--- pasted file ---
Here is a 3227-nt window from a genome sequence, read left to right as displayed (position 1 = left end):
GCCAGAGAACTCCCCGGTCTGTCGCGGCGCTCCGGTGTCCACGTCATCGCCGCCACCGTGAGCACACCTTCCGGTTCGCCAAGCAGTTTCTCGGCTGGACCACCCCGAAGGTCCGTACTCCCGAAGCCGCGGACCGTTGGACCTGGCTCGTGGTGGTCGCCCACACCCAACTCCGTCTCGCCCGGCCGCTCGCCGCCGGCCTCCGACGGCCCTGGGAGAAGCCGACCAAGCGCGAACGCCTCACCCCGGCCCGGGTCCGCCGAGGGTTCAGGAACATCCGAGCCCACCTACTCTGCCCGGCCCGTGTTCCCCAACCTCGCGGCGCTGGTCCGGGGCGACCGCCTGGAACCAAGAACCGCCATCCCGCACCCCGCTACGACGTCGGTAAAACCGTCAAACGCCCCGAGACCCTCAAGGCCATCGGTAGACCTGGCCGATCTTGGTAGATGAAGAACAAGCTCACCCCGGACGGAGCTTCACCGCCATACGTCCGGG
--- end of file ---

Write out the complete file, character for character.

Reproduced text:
Here is a 3227-nt window from a genome sequence, read left to right as displayed (position 1 = left end):
GCCAGAGAACTCCCCGGTCTGTCGCGGCGCTCCGGTGTCCACGTCATCGCCGCCACCGTGAGCACACCTTCCGGTTCGCCAAGCAGTTTCTCGGCTGGACCACCCCGAAGGTCCGTACTCCCGAAGCCGCGGACCGTTGGACCTGGCTCGTGGTGGTCGCCCACACCCAACTCCGTCTCGCCCGGCCGCTCGCCGCCGGCCTCCGACGGCCCTGGGAGAAGCCGACCAAGCGCGAACGCCTCACCCCGGCCCGGGTCCGCCGAGGGTTCAGGAACATCCGAGCCCACCTACTCTGCCCGGCCCGTGTTCCCCAACCTCGCGGCGCTGGTCCGGGGCGACCGCCTGGAACCAAGAACCGCCATCCCGCACCCCGCTACGACGTCGGTAAAACCGTCAAACGCCCCGAGACCCTCAAGGCCATCGGTAGACCTGGCCGATCTTGGTAGATGAAGAACAAGCTCACCCCGGACGGAGCTTCACCGCCATACGTCCGGG